North-Wright Airways is a licensed operator for the Canol Heritage Trail. In conjunction with North-Wright Airways, Canoe North primarily offers logistical advice and infrastructure support for self-guided groups planning a hiking adventure on the Canol Trail. We can assist with accommodation and meals in Norman Wells, planning air and water access to and from the Canol Trailhead and we can also assist in coordinating helicopter food drops or high-water river crossings during your hike.
The Canol Heritage Trail stretches 222 miles from the Yukon Border to Norman Wells, NWT and traverses the spectacular Mackenzie Mountain wilderness. The trail has not been maintained since the end of World War II and much of the trail in low-lying areas has been eroded. During the War, the US Army built the Canol Trail and Pipeline in partnership with the Canadian Government. Norman Wells oil was pumped to Whitehorse, Yukon via the Canol Pipeline where it was refined and desperately needed to fuel construction of the Alaska Highway.
When the war ended suddenly, the Canol Pipeline Project was abandoned and immediately shut down. Most of the original pipeline was salvaged along with several hundred army vehicles – but much of the extensive infrastructure was simply abandoned in the wilderness and is slowly being reclaimed by nature.
The flight over the Mackenzie Mountains into Mile 222 at the Yukon Border is breath-taking. North-Wright Airways lands on a gravel airstrip at the edge of a vast alpine region called the Mackenzie Barrens Plateau completely void of trees because of the high altitude. Caribou roam freely here across the trail and the area is prime moose country. The section of trail from Mile 222 to Mile 165 is in excellent condition with solid footing and very little underbrush. At creek crossings where wooden bridges have collapsed, neoprene wet-boots are required and hikers can simply wade across the frigid waters.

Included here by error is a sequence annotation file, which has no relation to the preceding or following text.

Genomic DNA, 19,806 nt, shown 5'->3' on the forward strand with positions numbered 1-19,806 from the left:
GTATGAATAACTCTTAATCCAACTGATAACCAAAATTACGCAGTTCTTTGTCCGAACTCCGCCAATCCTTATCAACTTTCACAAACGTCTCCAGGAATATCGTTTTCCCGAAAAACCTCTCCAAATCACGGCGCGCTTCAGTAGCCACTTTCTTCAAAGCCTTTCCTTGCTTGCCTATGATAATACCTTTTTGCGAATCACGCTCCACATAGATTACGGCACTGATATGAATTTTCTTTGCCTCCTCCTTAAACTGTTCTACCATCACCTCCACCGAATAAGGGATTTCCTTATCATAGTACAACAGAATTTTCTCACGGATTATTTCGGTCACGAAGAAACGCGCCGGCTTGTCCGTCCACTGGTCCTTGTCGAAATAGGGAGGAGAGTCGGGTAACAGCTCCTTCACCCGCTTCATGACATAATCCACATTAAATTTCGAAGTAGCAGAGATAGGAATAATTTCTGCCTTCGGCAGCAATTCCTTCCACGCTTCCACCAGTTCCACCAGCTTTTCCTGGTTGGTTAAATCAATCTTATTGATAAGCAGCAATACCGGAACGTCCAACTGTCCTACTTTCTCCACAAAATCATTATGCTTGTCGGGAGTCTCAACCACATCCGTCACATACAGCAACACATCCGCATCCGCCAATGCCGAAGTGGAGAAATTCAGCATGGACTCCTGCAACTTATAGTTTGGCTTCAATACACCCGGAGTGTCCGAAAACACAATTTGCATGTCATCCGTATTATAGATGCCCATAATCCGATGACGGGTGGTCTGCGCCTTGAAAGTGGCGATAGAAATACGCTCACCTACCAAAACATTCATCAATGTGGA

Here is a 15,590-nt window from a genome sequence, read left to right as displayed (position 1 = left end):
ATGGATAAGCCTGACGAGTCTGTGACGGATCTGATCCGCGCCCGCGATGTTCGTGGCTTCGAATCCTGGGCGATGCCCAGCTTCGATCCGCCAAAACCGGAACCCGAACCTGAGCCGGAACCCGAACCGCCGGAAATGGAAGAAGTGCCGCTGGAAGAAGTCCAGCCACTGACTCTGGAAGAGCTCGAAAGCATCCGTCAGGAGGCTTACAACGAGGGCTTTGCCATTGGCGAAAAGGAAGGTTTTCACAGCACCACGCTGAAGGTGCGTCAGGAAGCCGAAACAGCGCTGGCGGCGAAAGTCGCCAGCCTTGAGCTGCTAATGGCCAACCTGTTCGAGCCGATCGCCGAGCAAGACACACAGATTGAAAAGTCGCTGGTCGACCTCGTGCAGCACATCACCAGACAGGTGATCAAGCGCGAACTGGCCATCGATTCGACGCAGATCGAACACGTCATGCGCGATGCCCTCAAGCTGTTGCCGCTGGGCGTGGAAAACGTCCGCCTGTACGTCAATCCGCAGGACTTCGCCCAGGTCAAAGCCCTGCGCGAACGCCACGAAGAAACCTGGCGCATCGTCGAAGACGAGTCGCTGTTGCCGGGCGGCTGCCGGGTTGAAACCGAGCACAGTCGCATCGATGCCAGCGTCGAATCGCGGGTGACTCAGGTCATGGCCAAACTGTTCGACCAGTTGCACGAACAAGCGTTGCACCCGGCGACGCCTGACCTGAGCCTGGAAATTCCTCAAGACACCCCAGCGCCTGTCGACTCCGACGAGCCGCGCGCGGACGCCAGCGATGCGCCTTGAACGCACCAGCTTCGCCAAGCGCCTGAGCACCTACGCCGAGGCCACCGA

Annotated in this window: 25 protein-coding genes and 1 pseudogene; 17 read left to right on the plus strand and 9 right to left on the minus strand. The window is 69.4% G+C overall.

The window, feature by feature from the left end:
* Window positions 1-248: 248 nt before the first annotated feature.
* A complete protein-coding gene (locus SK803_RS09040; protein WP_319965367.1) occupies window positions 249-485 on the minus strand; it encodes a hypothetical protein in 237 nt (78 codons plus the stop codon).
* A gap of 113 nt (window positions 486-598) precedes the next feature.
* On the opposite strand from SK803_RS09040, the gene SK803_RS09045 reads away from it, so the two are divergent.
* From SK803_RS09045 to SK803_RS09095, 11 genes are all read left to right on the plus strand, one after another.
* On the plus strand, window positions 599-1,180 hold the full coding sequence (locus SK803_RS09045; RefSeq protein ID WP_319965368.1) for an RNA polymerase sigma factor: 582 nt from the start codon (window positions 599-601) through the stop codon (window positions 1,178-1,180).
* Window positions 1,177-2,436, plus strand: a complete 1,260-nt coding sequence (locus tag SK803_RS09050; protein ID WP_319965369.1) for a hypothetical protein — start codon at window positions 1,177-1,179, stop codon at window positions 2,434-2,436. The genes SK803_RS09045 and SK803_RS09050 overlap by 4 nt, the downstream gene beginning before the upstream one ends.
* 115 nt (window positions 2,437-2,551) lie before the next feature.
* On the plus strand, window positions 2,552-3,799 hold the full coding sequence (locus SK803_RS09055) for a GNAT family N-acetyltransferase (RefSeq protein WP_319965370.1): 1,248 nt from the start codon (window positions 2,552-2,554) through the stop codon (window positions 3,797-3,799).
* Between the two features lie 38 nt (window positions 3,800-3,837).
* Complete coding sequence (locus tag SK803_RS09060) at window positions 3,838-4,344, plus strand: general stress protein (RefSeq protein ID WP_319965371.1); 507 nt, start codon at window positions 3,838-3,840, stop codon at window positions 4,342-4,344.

At the Intga River, an old Canol Pump Station comprised of wooden structures is worth exploring. At Caribou Pass the trail is circled by stunning mountain peaks before descending several hundred feet into the Ekwi River Valley. River crossings are knee to thigh deep and require patience and solid team-work. Gravel bar campsite on the Ekwi affords great fishing and a stunning view looking back towards Caribou Pass. The hike to Godlin Lakes and the camp at Ramhead Outfitters is a beautiful downhill section of the trail.
Stan and Debbie Simpson are wonderful hosts at Ramhead Outfitters and can support your hike with a hot meal and rest area. Ramhead has fixed wing and rotary wing aircraft and can assist with food drops or river crossings especially at the daunting Twitya River crossing. After crossing the Twitya River, hikers face a tough and overgrown section of trail along Trout Creek. Dense willows and underbrush coupled with landslides and erosion have obliterated much of the original trail in this region. Entering the Dodo Canyon and Plains of Abraham, hikers are rewarded with canyons, waterfalls and spectacular views. Entering the Mackenzie lowlands, hikers must deal with sections of muskeg and swarms of mosquitoes! At the Mackenzie River, hikers can be picked up by motor boat for the short ride to Norman Wells which marks the end of your Canol Heritage Trail Hike. Congratulations!